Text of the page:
To generate new content for your social media, for example, you could ask your customers to send photos showcasing their use of your product or service–much like AirBnb does.

AirBnB’s social media features photos that its customers take from all over the world, with a description of the experiences you’ll encounter at those destination.

(Do note, however, that if you choose to source visual content from customers, you must get their permission and credit them in the post. Socially Sorted suggests sending them a direct message and taking a screenshot of their permission, or using Tack to automate the process.)

If your business is service-oriented, case studies or testimonials can also be a smart way to incorporate customers into your content strategy.

Salesforce has an impressive collection of case studies that can be filtered based on industry, product and business type so that different companies can learn how the software can help them.

If you do not have the time or resources to commit to building a library of Salesforce-level case studies, one alternative would be to source testimonials from clients that differ by size or vertical. 

Asking clients about the specific problem that you helped them solve will not only showcase customer-centricity, it can also help you gain consumer trust when prospects visit your website.

We use workshops as milestones to collaborate through critical parts of the project. Depending on the goal of the workshop and the makeup of our group, we modify our space to enable a combination of projection, whiteboarding, a fantastic Roger von Oech’s Ball of Whacks, and delicious pastries to act as sugar boosts during lengthy sessions.

 

Additionally, the editorial team was unable to load content into the site as easily as they wanted to, leading to a lost opportunity to entice visitors to return.

This led Parel-Sewell to decide that a new version of the site optimized for the editorial team’s workflow was necessary—a decision that took the rest of the editorial team by surprise.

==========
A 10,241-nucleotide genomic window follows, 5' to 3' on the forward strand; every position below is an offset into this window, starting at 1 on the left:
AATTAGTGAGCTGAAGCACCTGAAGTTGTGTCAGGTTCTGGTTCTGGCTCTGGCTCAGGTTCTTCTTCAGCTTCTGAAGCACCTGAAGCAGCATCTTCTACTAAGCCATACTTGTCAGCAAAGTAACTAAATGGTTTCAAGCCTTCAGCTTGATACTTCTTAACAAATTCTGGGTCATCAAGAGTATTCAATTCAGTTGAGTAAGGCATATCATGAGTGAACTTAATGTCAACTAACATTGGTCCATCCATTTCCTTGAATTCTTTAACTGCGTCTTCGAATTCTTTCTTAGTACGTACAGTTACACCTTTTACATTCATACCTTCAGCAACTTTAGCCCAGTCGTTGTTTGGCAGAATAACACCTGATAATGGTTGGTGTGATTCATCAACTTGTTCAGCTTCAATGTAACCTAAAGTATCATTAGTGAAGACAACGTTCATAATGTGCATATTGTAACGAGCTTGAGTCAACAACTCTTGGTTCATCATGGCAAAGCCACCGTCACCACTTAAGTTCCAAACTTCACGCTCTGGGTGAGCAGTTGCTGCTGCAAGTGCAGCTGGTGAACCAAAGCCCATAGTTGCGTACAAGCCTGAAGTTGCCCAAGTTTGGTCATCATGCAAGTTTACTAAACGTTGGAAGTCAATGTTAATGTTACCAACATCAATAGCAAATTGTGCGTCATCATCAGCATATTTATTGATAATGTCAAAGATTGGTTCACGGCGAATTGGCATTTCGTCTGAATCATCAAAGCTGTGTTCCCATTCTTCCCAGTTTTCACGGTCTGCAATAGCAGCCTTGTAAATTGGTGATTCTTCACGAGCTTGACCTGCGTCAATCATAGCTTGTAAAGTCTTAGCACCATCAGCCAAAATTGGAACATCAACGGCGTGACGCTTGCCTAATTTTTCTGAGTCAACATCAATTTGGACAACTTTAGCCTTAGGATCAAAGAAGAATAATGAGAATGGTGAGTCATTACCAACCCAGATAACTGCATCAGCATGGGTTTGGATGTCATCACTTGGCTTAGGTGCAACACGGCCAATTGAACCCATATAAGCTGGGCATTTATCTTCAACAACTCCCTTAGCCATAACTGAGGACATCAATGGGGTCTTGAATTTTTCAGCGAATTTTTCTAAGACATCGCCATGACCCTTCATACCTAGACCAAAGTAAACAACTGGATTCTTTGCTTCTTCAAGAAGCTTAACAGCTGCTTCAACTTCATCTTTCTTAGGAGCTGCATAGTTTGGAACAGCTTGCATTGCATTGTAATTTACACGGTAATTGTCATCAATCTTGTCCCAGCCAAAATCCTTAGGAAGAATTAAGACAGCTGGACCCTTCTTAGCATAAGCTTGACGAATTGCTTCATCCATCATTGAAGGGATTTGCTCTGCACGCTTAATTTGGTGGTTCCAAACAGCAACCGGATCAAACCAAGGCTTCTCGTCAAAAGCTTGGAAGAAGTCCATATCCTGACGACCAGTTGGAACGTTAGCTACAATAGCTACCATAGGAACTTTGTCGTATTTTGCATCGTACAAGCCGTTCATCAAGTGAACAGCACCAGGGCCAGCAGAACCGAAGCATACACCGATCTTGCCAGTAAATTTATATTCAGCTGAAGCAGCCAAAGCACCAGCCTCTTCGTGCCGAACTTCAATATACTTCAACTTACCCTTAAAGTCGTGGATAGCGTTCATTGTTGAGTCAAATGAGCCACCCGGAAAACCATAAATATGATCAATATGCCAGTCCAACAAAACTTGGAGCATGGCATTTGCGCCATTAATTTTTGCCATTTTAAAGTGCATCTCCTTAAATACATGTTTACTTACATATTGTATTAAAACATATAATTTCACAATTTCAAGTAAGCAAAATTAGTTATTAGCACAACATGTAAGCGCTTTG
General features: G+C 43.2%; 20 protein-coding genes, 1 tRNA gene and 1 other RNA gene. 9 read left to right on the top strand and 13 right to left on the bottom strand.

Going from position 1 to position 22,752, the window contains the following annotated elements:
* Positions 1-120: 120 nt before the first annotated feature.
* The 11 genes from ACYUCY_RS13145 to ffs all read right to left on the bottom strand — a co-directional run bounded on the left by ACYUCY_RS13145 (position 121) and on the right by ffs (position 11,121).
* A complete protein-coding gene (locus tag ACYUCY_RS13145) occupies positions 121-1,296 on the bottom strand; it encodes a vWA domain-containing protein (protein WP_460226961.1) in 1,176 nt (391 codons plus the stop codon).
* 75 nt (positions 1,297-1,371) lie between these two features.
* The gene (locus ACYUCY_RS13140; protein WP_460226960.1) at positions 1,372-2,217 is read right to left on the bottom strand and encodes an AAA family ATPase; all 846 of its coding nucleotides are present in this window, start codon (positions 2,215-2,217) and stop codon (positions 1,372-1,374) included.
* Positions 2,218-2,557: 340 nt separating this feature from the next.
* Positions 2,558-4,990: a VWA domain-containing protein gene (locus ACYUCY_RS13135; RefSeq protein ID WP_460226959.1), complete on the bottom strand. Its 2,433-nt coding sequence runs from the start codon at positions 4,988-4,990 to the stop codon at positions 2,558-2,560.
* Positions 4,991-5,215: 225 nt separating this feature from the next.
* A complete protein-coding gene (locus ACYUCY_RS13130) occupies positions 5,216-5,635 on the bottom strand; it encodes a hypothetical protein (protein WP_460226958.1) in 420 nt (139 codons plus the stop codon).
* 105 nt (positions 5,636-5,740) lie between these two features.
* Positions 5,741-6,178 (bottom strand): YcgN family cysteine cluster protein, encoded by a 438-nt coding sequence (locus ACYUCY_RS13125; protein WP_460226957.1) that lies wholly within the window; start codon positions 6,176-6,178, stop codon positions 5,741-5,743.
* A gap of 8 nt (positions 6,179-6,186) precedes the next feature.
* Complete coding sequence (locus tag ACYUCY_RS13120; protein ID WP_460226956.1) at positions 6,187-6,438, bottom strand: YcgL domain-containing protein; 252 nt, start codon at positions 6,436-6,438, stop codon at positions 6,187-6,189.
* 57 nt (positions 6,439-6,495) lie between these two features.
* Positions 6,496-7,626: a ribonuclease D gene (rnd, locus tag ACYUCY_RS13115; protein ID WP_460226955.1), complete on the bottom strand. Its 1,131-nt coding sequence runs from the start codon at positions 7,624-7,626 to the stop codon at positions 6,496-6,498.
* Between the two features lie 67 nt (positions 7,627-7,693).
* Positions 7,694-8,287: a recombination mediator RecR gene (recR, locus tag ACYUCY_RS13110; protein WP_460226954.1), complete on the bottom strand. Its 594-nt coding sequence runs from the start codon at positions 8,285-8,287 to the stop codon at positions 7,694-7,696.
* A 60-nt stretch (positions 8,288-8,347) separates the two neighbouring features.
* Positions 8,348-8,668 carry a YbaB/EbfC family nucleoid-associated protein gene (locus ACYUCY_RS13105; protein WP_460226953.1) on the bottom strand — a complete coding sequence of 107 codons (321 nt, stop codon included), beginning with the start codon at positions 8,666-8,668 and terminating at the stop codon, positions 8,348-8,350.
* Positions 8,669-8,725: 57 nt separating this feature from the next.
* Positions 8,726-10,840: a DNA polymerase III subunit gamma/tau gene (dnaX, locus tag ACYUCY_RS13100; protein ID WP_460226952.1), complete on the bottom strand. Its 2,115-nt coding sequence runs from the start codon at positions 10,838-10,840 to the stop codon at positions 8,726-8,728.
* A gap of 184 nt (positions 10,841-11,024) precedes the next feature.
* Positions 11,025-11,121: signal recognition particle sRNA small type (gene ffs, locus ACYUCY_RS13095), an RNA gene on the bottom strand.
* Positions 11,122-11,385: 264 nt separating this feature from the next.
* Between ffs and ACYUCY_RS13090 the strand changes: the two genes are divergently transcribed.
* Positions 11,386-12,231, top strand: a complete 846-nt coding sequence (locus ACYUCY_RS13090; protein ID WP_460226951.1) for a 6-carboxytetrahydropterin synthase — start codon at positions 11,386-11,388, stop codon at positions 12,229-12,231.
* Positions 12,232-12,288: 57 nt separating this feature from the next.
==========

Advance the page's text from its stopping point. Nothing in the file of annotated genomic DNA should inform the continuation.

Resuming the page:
“When I decided we needed a significant redesign, we knew we had a big challenge ahead of us,” says Parel-Sewell.

“I had to acknowledge that while we as a team lost a lot of sleep and put a lot of work into this version one, it’s ultimately about our audience. If our audience isn’t being served by version one, then we have to detach from our efforts with that [and] acknowledge that it was an indispensable learning experience.”

To that end, the second version of Brilliant Star Online resolved all the issues that the team had discovered with the first.

The final product was mobile-friendly, easier to load content onto and more dynamic than the original.  

 
The takeaway?  Asking yourself, “What is best for my customers in the long run?” can be a useful metric for making your business decisions.

Of course, the question becomes more complex if you serve multiple customer groups, and you’ll have to take those nuances into account. But thinking about what your consumer wants can still be useful to consider when you’re weighing different options for your business strategy.

Your customer base can be a key resource for several different situations. Whether you’re feeling stuck about where to take your business next, you’re needing to freshen up your website, or whether you’re wondering if your business strategy is heading in the right direction, try talking to your customers.

These conversations can make all the difference between feeling creative and inspired, versus frustrated and blocked.

Angela Suico

Angela Suico

Writer / Content Strategist

A storyteller by trade, Angela is passionate about storytelling and human-centered design. She recently received a Master’s degree in Integrated Marketing Communications (IMC) at Northwestern University.